Set in the late 1800's these Victorian age mysteries add a level of clever, witty dialogue that takes them up a notch from your typical cozy mystery. Amelia Peabody is a lady of her age while also maintaining an independent spirit. The first one is set in Egypt and is so delightful. I can't wait to continue this series that adds interesting, exotic locations to a suspenseful whoodunit plot. 

Though billed as a romance author her stories have a layer of history and political intrigue that make them much more than the standard bodice ripper. I've learned a lot about Scotland and England during the middle ages and the border wars that caused frustration on both sides. She has penned a prolific number of these books which I don't think she gets enough credit for. There is wonderful research that goes into each one. 

Join everyone's favorite Monk, Brother Cadfael as he solves crimes in Shrewsbury. England during the years of the Anarchy. These are great for a quick read between longer books although they do pack a lot into each one so plan to concentrate. Clever, with a subtle, underlying humor, Peters keeps you guessing throughout and you will learn a bit about the politics of the day in 1100's England and Wales.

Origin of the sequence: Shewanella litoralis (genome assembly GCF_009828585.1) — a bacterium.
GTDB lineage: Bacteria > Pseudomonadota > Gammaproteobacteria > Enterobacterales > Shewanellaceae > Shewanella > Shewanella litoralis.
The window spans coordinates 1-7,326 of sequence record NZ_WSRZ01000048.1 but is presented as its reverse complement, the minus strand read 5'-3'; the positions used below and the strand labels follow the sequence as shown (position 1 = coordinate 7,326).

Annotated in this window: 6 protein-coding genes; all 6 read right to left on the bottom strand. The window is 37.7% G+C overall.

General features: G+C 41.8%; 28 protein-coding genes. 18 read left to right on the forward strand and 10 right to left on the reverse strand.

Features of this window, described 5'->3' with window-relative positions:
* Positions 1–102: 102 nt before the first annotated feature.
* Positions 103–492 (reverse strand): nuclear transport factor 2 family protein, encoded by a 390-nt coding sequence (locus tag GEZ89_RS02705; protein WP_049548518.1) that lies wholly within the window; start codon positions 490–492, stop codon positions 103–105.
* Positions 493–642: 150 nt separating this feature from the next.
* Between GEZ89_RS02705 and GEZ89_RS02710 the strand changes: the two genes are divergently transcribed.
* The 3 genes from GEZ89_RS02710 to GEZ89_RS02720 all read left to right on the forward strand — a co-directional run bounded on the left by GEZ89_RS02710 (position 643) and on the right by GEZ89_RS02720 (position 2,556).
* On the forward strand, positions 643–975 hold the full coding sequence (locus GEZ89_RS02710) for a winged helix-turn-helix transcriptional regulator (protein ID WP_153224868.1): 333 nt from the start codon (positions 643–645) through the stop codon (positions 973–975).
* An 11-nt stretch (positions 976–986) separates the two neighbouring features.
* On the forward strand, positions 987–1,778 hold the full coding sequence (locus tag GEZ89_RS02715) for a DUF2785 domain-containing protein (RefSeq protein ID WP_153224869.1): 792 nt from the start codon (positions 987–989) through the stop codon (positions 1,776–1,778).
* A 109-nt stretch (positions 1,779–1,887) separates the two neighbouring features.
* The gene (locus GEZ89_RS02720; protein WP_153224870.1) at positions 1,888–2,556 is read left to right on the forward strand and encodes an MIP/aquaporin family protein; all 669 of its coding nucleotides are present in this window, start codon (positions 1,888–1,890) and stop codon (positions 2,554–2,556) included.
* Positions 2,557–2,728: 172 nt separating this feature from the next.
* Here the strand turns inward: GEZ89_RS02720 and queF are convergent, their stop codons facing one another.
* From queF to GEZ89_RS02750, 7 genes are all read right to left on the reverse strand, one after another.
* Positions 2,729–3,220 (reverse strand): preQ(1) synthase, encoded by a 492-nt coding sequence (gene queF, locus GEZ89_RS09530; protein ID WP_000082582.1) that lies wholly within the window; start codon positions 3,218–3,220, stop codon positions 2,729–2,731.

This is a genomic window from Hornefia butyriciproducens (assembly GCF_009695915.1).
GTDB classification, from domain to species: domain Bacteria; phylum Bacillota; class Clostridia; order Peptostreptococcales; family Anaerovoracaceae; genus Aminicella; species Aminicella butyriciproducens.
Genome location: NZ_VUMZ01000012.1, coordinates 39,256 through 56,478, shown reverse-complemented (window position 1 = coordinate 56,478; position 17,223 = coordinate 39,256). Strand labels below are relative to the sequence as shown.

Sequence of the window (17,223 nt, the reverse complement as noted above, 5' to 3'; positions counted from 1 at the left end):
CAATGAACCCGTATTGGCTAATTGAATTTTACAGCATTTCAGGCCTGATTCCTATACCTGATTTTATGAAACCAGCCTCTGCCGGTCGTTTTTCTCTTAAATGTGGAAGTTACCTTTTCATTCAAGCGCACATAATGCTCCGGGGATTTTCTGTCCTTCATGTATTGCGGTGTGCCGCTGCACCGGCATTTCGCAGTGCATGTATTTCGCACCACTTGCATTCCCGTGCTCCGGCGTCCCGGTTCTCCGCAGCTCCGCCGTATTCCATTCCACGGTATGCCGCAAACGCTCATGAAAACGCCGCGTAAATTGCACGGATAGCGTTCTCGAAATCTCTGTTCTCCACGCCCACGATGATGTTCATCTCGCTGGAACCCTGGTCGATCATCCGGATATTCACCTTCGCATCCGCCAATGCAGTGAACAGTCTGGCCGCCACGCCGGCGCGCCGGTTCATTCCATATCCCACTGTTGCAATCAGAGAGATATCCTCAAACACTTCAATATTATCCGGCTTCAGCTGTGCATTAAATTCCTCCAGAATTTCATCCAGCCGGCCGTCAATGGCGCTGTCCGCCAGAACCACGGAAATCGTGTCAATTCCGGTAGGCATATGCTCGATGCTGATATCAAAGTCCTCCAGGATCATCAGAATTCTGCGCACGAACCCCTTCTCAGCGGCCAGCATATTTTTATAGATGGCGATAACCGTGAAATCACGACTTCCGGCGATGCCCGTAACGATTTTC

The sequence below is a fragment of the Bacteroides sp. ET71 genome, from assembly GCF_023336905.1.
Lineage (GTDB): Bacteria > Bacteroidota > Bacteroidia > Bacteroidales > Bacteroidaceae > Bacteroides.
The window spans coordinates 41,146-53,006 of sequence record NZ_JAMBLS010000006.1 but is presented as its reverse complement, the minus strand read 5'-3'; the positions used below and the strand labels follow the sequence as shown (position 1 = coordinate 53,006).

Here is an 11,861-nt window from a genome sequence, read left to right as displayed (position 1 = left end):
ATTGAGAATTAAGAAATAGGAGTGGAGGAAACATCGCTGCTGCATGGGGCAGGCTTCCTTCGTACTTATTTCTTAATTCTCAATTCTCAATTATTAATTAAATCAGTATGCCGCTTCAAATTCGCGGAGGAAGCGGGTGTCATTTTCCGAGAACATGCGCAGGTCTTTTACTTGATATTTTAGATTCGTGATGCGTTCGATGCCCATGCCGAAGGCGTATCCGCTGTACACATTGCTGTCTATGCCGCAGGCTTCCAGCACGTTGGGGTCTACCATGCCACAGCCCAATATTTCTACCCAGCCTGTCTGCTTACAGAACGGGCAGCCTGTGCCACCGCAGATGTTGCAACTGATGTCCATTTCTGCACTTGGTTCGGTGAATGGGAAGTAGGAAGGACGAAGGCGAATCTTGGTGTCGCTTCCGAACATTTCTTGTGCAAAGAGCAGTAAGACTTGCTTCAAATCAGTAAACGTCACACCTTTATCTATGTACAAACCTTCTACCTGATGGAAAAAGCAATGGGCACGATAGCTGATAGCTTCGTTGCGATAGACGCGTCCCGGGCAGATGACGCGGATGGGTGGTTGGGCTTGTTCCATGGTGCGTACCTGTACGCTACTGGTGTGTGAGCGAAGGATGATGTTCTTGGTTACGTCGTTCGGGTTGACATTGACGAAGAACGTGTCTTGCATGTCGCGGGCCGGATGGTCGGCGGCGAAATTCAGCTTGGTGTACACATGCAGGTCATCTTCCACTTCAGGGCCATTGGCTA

Be transported from the 1940's to the 1740's and become swept up in the Jacobite cause of Scotland. An amazing series, it will hook you and make you want to know these characters as if they were real people. I have read all the big books twice and am making my way through them a third time. They are so long and detailed you will always learn something new each time you re-read them.

Keyes puts a lot of solid research into these charming romance stories. They are also clean and wholesome although often tackle serious subjects. I have read the first one and have already bought the next two. She has another stand alone novel I've read as well set in Scotland. They have a charm to them I found enjoyable and you will learn some background about the time period and location. She also has several regency era novels patterned after Jane Austen.

Thursday, November 10, 2022